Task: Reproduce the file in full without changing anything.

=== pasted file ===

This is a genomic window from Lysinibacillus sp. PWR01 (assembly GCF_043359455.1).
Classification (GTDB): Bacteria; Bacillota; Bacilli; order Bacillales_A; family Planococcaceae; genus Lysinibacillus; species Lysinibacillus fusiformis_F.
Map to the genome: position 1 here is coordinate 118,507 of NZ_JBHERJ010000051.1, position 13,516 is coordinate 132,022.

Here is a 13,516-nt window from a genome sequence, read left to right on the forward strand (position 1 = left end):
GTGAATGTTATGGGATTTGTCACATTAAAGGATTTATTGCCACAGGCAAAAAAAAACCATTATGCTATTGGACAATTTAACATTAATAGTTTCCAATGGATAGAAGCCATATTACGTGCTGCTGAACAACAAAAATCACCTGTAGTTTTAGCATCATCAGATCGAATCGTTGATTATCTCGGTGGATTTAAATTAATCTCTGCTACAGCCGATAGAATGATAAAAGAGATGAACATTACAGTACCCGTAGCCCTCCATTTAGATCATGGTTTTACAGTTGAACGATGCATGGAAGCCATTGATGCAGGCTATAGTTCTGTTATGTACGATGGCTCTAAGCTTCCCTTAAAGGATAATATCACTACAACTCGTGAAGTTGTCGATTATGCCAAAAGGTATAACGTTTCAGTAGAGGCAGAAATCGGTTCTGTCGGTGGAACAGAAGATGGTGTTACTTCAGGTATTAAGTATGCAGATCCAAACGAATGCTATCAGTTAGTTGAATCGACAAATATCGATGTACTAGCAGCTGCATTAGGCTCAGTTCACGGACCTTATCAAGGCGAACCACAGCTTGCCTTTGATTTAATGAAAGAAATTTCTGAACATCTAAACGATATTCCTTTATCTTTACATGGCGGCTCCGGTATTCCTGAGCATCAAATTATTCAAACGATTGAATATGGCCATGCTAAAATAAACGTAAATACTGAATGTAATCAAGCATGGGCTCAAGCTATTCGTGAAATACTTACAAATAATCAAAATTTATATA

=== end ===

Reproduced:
This is a genomic window from Lysinibacillus sp. PWR01 (assembly GCF_043359455.1).
Classification (GTDB): Bacteria; Bacillota; Bacilli; order Bacillales_A; family Planococcaceae; genus Lysinibacillus; species Lysinibacillus fusiformis_F.
Map to the genome: position 1 here is coordinate 118,507 of NZ_JBHERJ010000051.1, position 13,516 is coordinate 132,022.

Here is a 13,516-nt window from a genome sequence, read left to right on the forward strand (position 1 = left end):
GTGAATGTTATGGGATTTGTCACATTAAAGGATTTATTGCCACAGGCAAAAAAAAACCATTATGCTATTGGACAATTTAACATTAATAGTTTCCAATGGATAGAAGCCATATTACGTGCTGCTGAACAACAAAAATCACCTGTAGTTTTAGCATCATCAGATCGAATCGTTGATTATCTCGGTGGATTTAAATTAATCTCTGCTACAGCCGATAGAATGATAAAAGAGATGAACATTACAGTACCCGTAGCCCTCCATTTAGATCATGGTTTTACAGTTGAACGATGCATGGAAGCCATTGATGCAGGCTATAGTTCTGTTATGTACGATGGCTCTAAGCTTCCCTTAAAGGATAATATCACTACAACTCGTGAAGTTGTCGATTATGCCAAAAGGTATAACGTTTCAGTAGAGGCAGAAATCGGTTCTGTCGGTGGAACAGAAGATGGTGTTACTTCAGGTATTAAGTATGCAGATCCAAACGAATGCTATCAGTTAGTTGAATCGACAAATATCGATGTACTAGCAGCTGCATTAGGCTCAGTTCACGGACCTTATCAAGGCGAACCACAGCTTGCCTTTGATTTAATGAAAGAAATTTCTGAACATCTAAACGATATTCCTTTATCTTTACATGGCGGCTCCGGTATTCCTGAGCATCAAATTATTCAAACGATTGAATATGGCCATGCTAAAATAAACGTAAATACTGAATGTAATCAAGCATGGGCTCAAGCTATTCGTGAAATACTTACAAATAATCAAAATTTATATA